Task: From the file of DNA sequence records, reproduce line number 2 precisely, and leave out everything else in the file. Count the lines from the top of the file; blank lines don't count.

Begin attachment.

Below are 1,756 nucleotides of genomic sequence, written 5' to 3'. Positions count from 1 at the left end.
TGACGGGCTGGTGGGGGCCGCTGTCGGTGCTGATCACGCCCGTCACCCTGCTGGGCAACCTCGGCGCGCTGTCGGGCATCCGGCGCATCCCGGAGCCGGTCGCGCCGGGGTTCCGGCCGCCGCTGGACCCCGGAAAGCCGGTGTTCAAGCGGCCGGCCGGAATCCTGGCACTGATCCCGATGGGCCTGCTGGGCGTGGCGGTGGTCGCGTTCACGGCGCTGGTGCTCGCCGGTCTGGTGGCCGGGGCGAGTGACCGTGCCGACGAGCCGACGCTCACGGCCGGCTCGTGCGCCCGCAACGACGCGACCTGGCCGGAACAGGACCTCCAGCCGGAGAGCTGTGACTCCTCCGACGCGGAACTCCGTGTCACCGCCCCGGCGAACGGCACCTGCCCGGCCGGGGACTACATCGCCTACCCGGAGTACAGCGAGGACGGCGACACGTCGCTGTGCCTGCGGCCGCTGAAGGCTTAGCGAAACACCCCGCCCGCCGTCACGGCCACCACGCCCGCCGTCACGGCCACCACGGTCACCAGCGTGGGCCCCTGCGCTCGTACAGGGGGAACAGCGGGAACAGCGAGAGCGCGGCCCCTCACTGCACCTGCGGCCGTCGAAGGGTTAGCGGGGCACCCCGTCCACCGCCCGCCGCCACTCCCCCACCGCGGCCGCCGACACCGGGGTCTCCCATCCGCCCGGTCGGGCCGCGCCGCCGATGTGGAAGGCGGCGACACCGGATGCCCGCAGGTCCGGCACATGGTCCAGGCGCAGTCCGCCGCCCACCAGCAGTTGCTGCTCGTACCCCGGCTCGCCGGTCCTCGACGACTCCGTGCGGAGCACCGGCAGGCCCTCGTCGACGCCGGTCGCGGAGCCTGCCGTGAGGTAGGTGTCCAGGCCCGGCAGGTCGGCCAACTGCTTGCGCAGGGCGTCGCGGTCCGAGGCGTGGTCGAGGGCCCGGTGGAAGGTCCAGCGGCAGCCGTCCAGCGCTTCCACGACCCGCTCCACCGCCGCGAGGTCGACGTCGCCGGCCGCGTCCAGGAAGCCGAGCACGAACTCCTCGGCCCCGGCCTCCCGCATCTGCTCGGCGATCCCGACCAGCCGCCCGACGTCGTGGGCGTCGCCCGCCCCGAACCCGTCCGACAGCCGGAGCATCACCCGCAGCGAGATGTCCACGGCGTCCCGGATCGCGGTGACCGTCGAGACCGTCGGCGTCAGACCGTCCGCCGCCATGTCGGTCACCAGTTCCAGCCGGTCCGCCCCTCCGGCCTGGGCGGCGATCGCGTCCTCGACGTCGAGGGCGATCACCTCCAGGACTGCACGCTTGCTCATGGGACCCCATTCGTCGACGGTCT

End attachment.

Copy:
TGACGGGCTGGTGGGGGCCGCTGTCGGTGCTGATCACGCCCGTCACCCTGCTGGGCAACCTCGGCGCGCTGTCGGGCATCCGGCGCATCCCGGAGCCGGTCGCGCCGGGGTTCCGGCCGCCGCTGGACCCCGGAAAGCCGGTGTTCAAGCGGCCGGCCGGAATCCTGGCACTGATCCCGATGGGCCTGCTGGGCGTGGCGGTGGTCGCGTTCACGGCGCTGGTGCTCGCCGGTCTGGTGGCCGGGGCGAGTGACCGTGCCGACGAGCCGACGCTCACGGCCGGCTCGTGCGCCCGCAACGACGCGACCTGGCCGGAACAGGACCTCCAGCCGGAGAGCTGTGACTCCTCCGACGCGGAACTCCGTGTCACCGCCCCGGCGAACGGCACCTGCCCGGCCGGGGACTACATCGCCTACCCGGAGTACAGCGAGGACGGCGACACGTCGCTGTGCCTGCGGCCGCTGAAGGCTTAGCGAAACACCCCGCCCGCCGTCACGGCCACCACGCCCGCCGTCACGGCCACCACGGTCACCAGCGTGGGCCCCTGCGCTCGTACAGGGGGAACAGCGGGAACAGCGAGAGCGCGGCCCCTCACTGCACCTGCGGCCGTCGAAGGGTTAGCGGGGCACCCCGTCCACCGCCCGCCGCCACTCCCCCACCGCGGCCGCCGACACCGGGGTCTCCCATCCGCCCGGTCGGGCCGCGCCGCCGATGTGGAAGGCGGCGACACCGGATGCCCGCAGGTCCGGCACATGGTCCAGGCGCAGTCCGCCGCCCACCAGCAGTTGCTGCTCGTACCCCGGCTCGCCGGTCCTCGACGACTCCGTGCGGAGCACCGGCAGGCCCTCGTCGACGCCGGTCGCGGAGCCTGCCGTGAGGTAGGTGTCCAGGCCCGGCAGGTCGGCCAACTGCTTGCGCAGGGCGTCGCGGTCCGAGGCGTGGTCGAGGGCCCGGTGGAAGGTCCAGCGGCAGCCGTCCAGCGCTTCCACGACCCGCTCCACCGCCGCGAGGTCGACGTCGCCGGCCGCGTCCAGGAAGCCGAGCACGAACTCCTCGGCCCCGGCCTCCCGCATCTGCTCGGCGATCCCGACCAGCCGCCCGACGTCGTGGGCGTCGCCCGCCCCGAACCCGTCCGACAGCCGGAGCATCACCCGCAGCGAGATGTCCACGGCGTCCCGGATCGCGGTGACCGTCGAGACCGTCGGCGTCAGACCGTCCGCCGCCATGTCGGTCACCAGTTCCAGCCGGTCCGCCCCTCCGGCCTGGGCGGCGATCGCGTCCTCGACGTCGAGGGCGATCACCTCCAGGACTGCACGCTTGCTCATGGGACCCCATTCGTCGACGGTCT